What I think:

To make the serial transmissions "work as a USB storage device" on Windows 10, you really can just plug 'em in.  I tried it on a W10 laptop--yes, it is plug and play.

However, to make the same features work on an Ubuntu VM, I had to get rid of all traces of "the RP2040 dev board talking to Windows".  I used Windows device manager for this. I right click and uninstalled anything that looked Pico-ish: "RP2", "RP2 boot", "Pico", "PicoProbe" and so on.  

Once again this fixed it--for now.

As a baseline, here's a look at Windows 10 device manager when a Pico Dev Board is working as a storage device and "pass through" is working:

And here is it when it's actively sending serial data over USB (so, a correctly crafted printf statement, a correct CMakeLists.txt file; a successfully uploaded UF2 file)--the enabled USB serial device "moves up one":

The correct driver for these "VMware USB Devices"--and the only one that seems to work--is this one. 

A reboot of the Windows 10 host was needed when changing drivers....

Because the PICO could mount on the Windows machine or VM, it queried me to ask my choice--on which which device do I want the USB to be visible? I was tempted to say "always mount the Pico on the Ubuntu VM" when asked, but after wasting hours trying to get to the bottom of this issue, I changed my mind.  Let it ask me each time!

Have I seen the last of this? I figure not.  Until i know more about why this keeps breaking, it will keep breaking. 

Frustrating! There is a real lack of information online about how any of this really works--at a deep level--mostly I can find: forW10 just plug it in--it works; the drivers are included; and for vmware workstation pro--just plug it in--it works--the drivers are included. Uh huh.  By magic, right?

Some basic considerations before I shelf this for now:
  • The serial port won't work (and minicom will close immediately) if there is no UF2 file loaded on the dev board.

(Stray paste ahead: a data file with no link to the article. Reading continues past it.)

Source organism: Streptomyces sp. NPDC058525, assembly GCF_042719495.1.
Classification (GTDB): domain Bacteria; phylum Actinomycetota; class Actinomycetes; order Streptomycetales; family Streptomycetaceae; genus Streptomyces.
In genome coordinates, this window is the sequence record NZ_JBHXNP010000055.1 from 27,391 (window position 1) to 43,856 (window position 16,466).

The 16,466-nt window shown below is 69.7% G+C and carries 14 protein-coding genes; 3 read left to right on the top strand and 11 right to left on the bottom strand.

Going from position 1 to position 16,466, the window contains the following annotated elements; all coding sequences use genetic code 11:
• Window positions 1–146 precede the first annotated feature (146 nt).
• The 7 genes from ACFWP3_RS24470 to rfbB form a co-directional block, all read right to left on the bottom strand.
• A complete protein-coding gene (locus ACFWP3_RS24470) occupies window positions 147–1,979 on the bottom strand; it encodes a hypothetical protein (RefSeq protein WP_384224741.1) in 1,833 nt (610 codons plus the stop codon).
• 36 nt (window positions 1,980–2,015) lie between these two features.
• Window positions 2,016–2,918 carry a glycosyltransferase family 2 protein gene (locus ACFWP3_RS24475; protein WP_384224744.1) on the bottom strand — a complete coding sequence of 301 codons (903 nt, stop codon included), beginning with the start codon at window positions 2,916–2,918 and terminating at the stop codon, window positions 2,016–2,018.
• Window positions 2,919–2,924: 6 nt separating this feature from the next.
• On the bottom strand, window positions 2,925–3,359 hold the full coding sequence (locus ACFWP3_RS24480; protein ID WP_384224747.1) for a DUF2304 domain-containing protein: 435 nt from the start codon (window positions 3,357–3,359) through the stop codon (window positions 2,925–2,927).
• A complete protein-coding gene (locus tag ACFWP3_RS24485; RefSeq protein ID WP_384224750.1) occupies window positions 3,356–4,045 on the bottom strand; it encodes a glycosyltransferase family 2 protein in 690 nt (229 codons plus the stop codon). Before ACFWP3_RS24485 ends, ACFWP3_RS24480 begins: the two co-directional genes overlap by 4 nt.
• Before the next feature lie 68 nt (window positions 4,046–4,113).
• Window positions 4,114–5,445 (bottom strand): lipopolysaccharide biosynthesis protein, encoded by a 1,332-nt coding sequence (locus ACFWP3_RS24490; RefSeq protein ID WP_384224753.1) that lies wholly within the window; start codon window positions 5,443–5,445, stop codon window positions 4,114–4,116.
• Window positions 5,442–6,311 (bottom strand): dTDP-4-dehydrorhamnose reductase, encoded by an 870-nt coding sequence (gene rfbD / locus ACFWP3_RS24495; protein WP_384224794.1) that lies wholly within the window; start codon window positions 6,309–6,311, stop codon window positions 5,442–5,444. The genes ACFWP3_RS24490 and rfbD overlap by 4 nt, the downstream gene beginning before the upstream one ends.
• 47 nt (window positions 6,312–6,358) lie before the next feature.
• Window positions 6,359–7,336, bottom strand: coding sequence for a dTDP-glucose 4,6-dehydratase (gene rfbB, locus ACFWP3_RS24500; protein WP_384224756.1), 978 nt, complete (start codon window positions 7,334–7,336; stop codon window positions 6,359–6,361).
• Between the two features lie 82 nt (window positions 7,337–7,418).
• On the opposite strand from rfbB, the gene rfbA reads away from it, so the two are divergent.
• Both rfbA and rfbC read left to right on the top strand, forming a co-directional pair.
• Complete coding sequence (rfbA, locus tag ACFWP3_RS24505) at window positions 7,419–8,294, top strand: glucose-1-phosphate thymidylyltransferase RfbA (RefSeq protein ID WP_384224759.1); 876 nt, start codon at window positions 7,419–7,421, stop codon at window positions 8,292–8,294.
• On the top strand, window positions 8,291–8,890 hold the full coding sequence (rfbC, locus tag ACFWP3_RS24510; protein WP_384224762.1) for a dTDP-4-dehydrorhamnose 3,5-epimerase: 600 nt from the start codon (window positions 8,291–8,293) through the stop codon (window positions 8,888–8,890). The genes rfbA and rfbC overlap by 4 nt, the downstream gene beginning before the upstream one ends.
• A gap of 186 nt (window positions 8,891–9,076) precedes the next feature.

• Same if the printf or whatever is generating serial data is incorrectly crafted in code--just because it compiles doesn't mean it will work.
Update 6-22-22.  More digging into this--still having issues, especially with serial data over USB-- being able to see RP2040 USB serial content on the Ubuntu VM is still not working reliably.

 By using various tools perhaps I see what's going on here:
  • I upload a USB serial UF2 on the RP2040 dev board.  
  • this sends "hello world" or whatever out the USB port for a computer to display via a terminal program.
  • The Windows machine sees new USB serial traffic
  • An interrupt is sent to the Windows OS (?? How does this really work? I paid for a support ticket at VMware, to have them explain--but the tech seemed unwilling or unable do that beyond pointing me to the documents I've already linked in this post. If I get time, I may dig into this more and try to reverse engineer vmware "USB passthrough" or at least better understand it, beyond the dreaded "plug it in and it works" cop out. 
  • I choose "USB needs to appear on the VM" from the VMware USB passthrough UI.
  • Windows puts a VMware USB driver on the newly found port (?), giving up control of it.
  • ttyASM0 is created on Ubuntu, hopefully.  This is the /dev file created when Ubuntu sees a CDC USB device, which apparently is what the passed through USB is.
  • I load up minicom and can (on a good day) see the serial output via /dev/ttyASM0.
OK, and when it all works it's great, but the whole process, from rebooting the RP2040 dev board to being able to see serial output via Ubuntu minicom can take a lot of time--from a few seconds to over a minute.  

In the meantime, the serial traffic may have already have gone by!

Therefore, I have given up on using USB serial on the Ubuntu VM. 

Instead I wired TX, RX from pins 1 and 2 on the PICO dev board to 14 and 15 on the headless Raspberry Pi on my bench. I had to change some settings on the Rpi--see the video here and webpage here--to make incoming serial work. Not difficult.

I also found that the serial data can be found on /dev/ttyAMA0 on the Raspberry pi 4 when it's all working.

I ran a ground wire between GND pins on both devices. You get scrambled eggs for STDOUT if you don't do this.

In CMakeLists.txt, i selected "Serial not USB" and recompiled:

#control USB output--1 means on.
pico_enable_stdio_usb(${PROJECT_NAME} 0)
pico_enable_stdio_uart(${PROJECT_NAME} 1)

next I ssh'd into the RPi host and ran minicom (actually, I created the bash script below: